# Test whether list A is contained in list B

I have two lists, `A` & `B`, and I would like to test whether `A` is contained in `B`. By "contained" I mean that the elements of `A` appear in the exact same order within `B` with no other elements between them. What I'm looking for is very similar to the behavior of `A in B` if they were strings.

Some elements of `A` will be repeated. We can assume `A` will be shorter than `B`.

There are many answers to similar questions on SO, but most answer a different question:

• Is `A` an element of `B`? (Not my question: `B` is a flat list, not a list of lists.)
• Are all the elements of `A` contained in `B`? (Not my question: I'm concerned about order as well.)
• Is `A` a sublist of `B`? (Not my question: I don't want to know whether the elements of `A` appear in the same order in `B`, I want to know if they appear exactly as they are somewhere in `B`.)

If the operation were implemented as the keyword `containedin`, it would behave like this.

``````>>> [2, 3, 4] containedin [1, 2, 3, 4, 5]
True
>>> [2, 3, 4] containedin [1, 1, 2, 2, 3, 3, 4, 4, 5, 5]
False
>>> [2, 3, 4] containedin [5, 4, 3, 2, 1]
False
>>> [2, 2, 2] containedin [1, 2, 3, 4, 5]
False
>>> [2, 2, 2] containedin [1, 1, 2, 2, 3, 3, 4, 4, 5, 5]
False
>>> [2, 2, 2] containedin [1, 1, 1, 2, 2, 2, 3, 3, 3]
True
``````

Is there a concise way to perform this operation in Python? Am I missing some important terminology that would have led me to the answer more quickly?

• will the first list always be of length 3 – Talha Israr Jan 19 at 15:01
• @TalhaIsrar No. Clarified the text. – Daniel Standage Jan 19 at 15:04
• are the elements in the list always unique? – Cyzanfar Jan 19 at 15:05
• @Cyzanfar No. Clarified the text again. :-) – Daniel Standage Jan 19 at 15:07
• Um...someone want to explain their downvote? I put a lot of time into making it a clear question, and responding to requests for clarification. – Daniel Standage Jan 19 at 15:14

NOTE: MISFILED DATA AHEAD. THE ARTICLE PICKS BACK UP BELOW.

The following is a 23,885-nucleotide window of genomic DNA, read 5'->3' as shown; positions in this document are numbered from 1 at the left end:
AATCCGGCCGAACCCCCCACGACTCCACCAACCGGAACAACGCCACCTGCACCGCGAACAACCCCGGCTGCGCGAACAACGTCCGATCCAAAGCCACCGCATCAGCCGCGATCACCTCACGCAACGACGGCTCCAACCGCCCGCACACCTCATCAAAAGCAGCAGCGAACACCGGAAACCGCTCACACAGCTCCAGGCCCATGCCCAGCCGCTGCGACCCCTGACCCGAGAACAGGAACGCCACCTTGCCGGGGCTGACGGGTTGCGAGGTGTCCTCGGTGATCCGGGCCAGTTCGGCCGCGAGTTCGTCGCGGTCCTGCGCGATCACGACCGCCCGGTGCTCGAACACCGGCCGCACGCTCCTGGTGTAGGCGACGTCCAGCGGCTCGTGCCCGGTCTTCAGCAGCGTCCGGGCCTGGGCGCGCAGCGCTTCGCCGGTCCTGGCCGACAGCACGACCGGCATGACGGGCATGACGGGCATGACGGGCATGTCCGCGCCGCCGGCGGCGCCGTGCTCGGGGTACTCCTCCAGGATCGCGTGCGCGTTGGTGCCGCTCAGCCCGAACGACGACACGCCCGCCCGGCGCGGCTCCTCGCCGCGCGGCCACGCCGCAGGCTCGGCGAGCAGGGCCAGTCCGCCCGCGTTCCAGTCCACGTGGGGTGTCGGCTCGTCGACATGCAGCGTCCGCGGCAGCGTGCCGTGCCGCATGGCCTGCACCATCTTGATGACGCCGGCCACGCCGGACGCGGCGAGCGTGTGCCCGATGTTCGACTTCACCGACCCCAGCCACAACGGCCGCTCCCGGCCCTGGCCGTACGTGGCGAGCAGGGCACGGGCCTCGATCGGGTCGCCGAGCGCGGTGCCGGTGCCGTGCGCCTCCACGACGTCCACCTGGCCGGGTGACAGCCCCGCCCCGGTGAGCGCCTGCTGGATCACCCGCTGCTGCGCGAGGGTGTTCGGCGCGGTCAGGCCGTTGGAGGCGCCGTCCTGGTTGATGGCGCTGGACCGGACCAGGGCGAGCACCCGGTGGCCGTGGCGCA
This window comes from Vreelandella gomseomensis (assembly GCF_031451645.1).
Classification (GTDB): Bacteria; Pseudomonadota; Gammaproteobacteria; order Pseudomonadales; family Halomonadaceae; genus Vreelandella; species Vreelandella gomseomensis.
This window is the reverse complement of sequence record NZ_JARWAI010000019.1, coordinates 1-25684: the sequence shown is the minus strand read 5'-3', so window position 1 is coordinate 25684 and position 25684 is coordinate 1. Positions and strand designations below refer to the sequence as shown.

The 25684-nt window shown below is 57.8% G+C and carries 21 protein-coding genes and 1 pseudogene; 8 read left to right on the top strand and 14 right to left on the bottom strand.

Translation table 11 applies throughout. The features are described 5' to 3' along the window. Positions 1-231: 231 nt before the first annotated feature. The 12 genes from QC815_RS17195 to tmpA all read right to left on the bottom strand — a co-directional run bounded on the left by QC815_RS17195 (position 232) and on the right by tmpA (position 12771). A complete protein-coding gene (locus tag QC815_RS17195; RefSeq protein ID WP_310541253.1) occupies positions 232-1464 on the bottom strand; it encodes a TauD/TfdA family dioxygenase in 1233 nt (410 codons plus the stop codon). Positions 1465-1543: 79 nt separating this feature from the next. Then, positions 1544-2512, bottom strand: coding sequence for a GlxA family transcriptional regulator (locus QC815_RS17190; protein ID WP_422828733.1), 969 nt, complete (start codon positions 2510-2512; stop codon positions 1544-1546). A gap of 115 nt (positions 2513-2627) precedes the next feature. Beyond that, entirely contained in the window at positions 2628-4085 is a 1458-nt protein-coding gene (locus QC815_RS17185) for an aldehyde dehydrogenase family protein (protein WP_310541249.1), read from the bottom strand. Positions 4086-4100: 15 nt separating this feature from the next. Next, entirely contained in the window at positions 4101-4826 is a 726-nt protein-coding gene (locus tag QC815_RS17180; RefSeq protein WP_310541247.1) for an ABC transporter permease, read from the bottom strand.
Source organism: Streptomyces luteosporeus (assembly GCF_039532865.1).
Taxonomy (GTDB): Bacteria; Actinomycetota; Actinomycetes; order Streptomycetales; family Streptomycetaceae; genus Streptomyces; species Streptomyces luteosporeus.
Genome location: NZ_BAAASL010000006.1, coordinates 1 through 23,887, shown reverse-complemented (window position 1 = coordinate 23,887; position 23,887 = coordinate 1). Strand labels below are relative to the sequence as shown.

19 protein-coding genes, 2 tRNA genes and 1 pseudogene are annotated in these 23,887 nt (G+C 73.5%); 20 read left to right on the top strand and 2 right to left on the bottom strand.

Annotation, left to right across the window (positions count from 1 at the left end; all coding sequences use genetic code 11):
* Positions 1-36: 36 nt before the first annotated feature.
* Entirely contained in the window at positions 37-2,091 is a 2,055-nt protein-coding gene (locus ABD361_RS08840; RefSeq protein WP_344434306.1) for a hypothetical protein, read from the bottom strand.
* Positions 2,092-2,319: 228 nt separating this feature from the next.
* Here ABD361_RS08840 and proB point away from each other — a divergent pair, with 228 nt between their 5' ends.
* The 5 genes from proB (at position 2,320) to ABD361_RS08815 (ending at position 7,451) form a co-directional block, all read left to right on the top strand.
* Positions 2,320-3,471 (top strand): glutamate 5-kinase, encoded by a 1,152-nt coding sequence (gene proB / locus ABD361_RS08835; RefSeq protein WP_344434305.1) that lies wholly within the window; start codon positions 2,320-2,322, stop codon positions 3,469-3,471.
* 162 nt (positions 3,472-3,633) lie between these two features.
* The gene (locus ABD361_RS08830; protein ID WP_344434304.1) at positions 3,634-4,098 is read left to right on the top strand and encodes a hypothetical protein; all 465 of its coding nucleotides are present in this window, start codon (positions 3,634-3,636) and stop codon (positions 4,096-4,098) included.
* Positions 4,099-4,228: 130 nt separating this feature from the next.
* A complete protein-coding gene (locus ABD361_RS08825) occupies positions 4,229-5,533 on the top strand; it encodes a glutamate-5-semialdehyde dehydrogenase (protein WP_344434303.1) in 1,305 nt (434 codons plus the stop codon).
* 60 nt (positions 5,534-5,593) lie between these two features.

Use `any` with list slicing:

``````def contained_in(lst, sub):
n = len(sub)
return any(sub == lst[i:i+n] for i in range(len(lst)-n+1))
``````

Or, use `join` to join both lists to strings and use `in` operator:

``````def contained_in(lst, sub):
return ','.join(map(str, sub)) in ','.join(map(str, lst))
``````

Usage:

``````>>> contained_in([1, 2, 3, 4, 5], [2, 3, 4])
True
>>> contained_in([1, 2, 2, 4, 5], [2, 3, 4])
False
``````
• I have a love/hate relationship with that second suggestion. It's the hackiest, but in my opinion the clearest in terms of intent & syntax, and very concise. +1 – Daniel Standage Jan 19 at 15:19

many people have posted their answers. but I want to post my efforts anyway ;) this is my code:

``````def containedin(a,b):
for j in range(len(b)-len(a)+1):
if a==b[j:j+len(a)]:
return True
return False

print(containedin([2, 3, 4],[1, 2, 3, 4, 5]))
print(containedin([2, 3, 4],[1, 1, 2, 2, 3, 3, 4, 4, 5, 5]))
print(containedin([2, 3, 4],[5, 4, 3, 2, 1]))
print(containedin([2, 2, 2],[1, 2, 3, 4, 5]))
print(containedin([2, 2, 2],[1, 1, 1, 2, 2, 2, 3, 3, 3]))
``````

this is the output: True False False False True

Assuming `a` always shorter than `b` what you can do is as follows.

`````` any(a == b[i:i+len(a)] for i in range(len(b)-len(a)+1))
``````

Considering you need to preserve order:

``````def contains(sub_array, array):
for i in range(len(array)-len(sub_array)+1):
for j in range(len(sub_array)):
if array[i+j] != sub_array[j]:
break
else:
return i, i+len(sub_array)
return False
``````
• Nice. Even gives you the index of the first occurrence. – Daniel Standage Jan 19 at 15:15
• yup hope that helps! – Cyzanfar Jan 19 at 15:16

Use this function

I tried to not make it complex

``````def contains(list1,list2):

str1=""
for i in list1:
str1+=str(i)

str2=""
for j in list2:
str2+=str(j)

if str1 in str2:
return True

else:
return False
``````

Hope it works :)

Something like this?

``````class myList(list):
def in_other(self, other_list):
for i in range(0, len(other_list)-len(self)):
if other_list[i:i+len(self)] == self:
return True
else:
continue

if __name__ == "__main__":

x = myList([1, 2, 3])
b = [0, 1, 2, 3, 4, 5, 6, 1, 2, 3, 4, 5, 6]

print(x.in_other(b))
``````

You can create the concatenate the 2 lists into two different strings. Then, write a function to check if one string is in another.

``````def containedin(a, b):
if b in a:
return True
return False`
``````

No need to slice for every element:

``````def contains(seq, sub):
sub_length = len(sub)
sub_first = sub[0]
return any(sub == seq[index:index+sub_length]
for index, element in enumerate(seq)
if element == sub_first)
``````

Usage:

``````>>> seq = [1, 2, 3, 4, 5]
>>> sub = [2, 3, 4]

>>> contains(seq, sub)
True
``````